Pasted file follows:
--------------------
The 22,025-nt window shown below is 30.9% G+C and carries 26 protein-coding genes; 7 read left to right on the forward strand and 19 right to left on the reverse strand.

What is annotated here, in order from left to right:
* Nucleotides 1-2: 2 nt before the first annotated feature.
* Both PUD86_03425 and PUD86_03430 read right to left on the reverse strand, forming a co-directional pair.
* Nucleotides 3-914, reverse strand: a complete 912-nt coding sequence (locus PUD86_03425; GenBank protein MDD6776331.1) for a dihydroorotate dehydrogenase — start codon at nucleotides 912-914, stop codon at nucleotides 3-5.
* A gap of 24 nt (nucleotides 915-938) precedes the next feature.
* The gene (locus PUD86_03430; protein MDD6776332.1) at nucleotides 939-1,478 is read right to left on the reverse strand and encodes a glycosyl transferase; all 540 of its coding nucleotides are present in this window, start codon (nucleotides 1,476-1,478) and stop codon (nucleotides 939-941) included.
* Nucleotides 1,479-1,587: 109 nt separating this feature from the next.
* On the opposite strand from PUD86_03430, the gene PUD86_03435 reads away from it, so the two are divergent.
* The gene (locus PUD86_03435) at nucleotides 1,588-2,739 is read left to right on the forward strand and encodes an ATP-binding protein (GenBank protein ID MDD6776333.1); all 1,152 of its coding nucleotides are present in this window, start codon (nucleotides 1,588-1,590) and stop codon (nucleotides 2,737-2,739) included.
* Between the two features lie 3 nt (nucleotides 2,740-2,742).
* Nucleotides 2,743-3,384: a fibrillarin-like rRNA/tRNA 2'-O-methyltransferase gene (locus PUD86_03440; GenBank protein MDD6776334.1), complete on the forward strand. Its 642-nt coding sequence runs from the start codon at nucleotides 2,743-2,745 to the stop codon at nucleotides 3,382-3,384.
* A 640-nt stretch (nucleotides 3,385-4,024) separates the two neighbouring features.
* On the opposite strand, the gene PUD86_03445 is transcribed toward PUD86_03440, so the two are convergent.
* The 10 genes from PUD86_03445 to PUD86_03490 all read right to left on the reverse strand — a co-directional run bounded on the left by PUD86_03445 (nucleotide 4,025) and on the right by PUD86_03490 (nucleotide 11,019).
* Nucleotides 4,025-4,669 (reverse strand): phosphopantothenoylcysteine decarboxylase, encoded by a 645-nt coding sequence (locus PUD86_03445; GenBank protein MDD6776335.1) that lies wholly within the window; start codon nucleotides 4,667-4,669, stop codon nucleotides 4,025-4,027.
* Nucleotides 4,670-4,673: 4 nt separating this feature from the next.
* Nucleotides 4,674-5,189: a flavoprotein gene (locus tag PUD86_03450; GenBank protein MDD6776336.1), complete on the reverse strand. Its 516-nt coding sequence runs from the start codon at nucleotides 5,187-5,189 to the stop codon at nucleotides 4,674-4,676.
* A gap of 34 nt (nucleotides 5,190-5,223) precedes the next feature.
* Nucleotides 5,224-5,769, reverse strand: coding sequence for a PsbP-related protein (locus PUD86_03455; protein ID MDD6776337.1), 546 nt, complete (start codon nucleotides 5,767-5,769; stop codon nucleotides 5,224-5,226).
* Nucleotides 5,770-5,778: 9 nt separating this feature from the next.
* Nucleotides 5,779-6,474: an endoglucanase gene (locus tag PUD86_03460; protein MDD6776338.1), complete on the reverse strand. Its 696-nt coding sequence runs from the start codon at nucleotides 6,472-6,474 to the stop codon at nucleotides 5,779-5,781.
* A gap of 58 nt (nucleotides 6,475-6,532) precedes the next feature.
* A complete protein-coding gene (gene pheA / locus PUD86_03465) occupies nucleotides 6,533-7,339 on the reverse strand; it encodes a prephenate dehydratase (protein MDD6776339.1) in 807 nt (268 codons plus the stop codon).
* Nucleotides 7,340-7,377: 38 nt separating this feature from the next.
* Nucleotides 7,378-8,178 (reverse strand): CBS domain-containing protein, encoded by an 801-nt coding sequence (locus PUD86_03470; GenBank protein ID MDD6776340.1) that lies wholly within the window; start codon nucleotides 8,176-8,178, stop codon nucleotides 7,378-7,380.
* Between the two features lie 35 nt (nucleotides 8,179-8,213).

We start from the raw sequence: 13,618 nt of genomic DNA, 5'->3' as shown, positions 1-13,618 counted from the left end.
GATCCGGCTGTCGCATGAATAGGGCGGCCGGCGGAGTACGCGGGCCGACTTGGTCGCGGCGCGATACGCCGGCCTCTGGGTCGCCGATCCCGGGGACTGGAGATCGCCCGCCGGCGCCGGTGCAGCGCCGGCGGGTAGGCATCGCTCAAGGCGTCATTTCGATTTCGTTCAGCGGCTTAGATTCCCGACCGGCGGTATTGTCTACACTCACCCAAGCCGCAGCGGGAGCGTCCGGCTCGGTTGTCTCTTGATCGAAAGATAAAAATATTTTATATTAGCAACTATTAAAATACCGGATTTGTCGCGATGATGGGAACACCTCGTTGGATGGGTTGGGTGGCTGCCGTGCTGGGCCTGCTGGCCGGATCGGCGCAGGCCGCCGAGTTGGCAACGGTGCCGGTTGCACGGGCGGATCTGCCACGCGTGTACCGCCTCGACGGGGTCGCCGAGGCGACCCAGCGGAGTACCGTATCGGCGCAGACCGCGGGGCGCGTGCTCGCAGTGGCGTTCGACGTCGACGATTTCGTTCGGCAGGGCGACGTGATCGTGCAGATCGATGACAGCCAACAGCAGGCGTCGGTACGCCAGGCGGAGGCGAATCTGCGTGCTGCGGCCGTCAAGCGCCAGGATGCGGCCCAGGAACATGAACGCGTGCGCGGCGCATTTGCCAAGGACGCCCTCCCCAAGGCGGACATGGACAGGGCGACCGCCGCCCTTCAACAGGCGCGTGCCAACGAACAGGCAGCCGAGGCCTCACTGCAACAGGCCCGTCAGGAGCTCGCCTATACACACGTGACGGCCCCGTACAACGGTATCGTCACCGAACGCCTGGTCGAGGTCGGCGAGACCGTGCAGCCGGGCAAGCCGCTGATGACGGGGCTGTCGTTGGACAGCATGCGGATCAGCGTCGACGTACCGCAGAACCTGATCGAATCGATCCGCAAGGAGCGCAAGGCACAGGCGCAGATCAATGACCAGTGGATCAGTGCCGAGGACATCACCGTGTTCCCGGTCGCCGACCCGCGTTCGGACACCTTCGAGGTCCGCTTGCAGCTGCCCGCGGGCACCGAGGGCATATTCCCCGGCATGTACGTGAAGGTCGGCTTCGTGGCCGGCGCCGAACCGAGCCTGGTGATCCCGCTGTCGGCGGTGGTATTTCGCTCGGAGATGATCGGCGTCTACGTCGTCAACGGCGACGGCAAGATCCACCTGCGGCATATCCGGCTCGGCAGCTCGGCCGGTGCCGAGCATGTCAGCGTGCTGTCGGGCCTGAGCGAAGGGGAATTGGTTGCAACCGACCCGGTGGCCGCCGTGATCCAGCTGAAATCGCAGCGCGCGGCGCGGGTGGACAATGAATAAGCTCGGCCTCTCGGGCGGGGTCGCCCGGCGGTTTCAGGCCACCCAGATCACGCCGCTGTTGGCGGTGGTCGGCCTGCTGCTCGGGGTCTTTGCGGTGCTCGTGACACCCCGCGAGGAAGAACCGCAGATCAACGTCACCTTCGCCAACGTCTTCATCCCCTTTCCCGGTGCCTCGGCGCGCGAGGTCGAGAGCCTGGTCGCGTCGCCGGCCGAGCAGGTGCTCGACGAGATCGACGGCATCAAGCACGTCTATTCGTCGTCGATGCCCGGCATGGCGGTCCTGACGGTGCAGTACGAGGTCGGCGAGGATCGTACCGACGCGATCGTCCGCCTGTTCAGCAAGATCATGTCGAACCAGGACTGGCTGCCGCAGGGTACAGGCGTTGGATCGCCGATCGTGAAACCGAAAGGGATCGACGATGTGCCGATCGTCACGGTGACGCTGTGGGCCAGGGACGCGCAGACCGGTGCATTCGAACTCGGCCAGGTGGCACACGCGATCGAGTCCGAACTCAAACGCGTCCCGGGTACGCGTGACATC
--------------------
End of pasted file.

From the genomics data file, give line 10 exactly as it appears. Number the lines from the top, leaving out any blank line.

* The gene (locus PUD86_03435) at nucleotides 1,588-2,739 is read left to right on the forward strand and encodes an ATP-binding protein (GenBank protein ID MDD6776333.1); all 1,152 of its coding nucleotides are present in this window, start codon (nucleotides 1,588-1,590) and stop codon (nucleotides 2,737-2,739) included.